Friday, November 14, 2008
Improving the World, one Microplasma at a Time
Department of Applied Science and Technology, Physics Division
Saint Peter’s College, NJ
Non-equilibrium plasmas at atmospheric and higher pressures have found numerous technological applications for such devices as lamps and plasma display panels. However, industrial ozone generation is the classical application of these non-equilibrium plasmas. Ozone (O3) is an extremely effective oxidant that is capable of oxidizing many organic and inorganic compounds. The most important and wide spread application of ozone has been for the disinfection and purification of drinking water in numerous cities around the world. The dielectric barrier discharge (DBD), originally proposed by Werner von Siemens (1857) for 'ozonizing air' with a non-equilibrium plasma, remains up to this day the preferred industrial ozone generation method. In recent years, industrial ozone generation has benefited substantially from numerous studies into the discharge properties and the microscopic mechanisms of the ozone formation processes. In this talk, I will discuss some results of recent studies carried out in an effort to understand and improve the DBD's filamentary microdischarge or microplasma properties in air or in oxygen with the goal of minimizing recombination of oxygen atoms while optimizing ozone formation.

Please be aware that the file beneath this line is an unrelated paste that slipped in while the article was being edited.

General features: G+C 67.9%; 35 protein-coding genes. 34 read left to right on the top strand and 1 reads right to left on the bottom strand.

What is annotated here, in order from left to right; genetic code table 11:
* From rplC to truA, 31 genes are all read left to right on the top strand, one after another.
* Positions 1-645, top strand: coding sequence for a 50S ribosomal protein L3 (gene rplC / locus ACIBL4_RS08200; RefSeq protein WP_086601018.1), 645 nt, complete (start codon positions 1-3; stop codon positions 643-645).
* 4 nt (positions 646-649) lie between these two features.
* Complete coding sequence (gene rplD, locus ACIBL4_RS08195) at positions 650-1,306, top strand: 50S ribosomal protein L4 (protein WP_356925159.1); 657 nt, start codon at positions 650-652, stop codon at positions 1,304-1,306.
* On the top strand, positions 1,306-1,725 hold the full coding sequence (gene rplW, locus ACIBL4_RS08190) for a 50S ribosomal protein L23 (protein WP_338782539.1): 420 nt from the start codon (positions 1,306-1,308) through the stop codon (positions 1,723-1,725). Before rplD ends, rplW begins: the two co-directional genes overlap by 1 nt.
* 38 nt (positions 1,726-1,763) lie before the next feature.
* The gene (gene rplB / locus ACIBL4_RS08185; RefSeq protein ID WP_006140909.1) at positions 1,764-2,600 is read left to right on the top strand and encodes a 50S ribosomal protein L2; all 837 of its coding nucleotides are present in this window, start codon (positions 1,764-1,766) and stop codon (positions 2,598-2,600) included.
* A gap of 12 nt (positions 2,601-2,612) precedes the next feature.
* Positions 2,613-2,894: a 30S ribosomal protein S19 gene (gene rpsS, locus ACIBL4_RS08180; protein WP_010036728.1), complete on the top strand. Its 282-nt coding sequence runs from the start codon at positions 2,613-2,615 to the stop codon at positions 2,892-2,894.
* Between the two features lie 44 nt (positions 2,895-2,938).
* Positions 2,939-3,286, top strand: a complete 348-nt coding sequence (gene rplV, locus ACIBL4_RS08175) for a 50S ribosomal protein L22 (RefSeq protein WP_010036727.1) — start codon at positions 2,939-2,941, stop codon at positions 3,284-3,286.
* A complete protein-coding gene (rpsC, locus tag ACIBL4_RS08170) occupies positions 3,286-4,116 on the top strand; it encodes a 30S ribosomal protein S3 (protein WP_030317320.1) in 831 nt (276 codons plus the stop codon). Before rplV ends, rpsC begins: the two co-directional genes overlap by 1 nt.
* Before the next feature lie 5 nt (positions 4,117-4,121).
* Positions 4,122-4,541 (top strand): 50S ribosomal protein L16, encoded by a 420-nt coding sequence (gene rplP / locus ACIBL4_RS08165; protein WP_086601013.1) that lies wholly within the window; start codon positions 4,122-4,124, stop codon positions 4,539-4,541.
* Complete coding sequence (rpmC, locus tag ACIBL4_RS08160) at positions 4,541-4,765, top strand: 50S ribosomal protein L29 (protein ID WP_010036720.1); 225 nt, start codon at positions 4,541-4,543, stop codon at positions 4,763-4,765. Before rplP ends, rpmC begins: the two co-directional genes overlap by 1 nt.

Refreshments at 4:00 PM. Seminar begins at 4:10 PM.
Building 8, Room 241
For further information, please call (909) 869-4014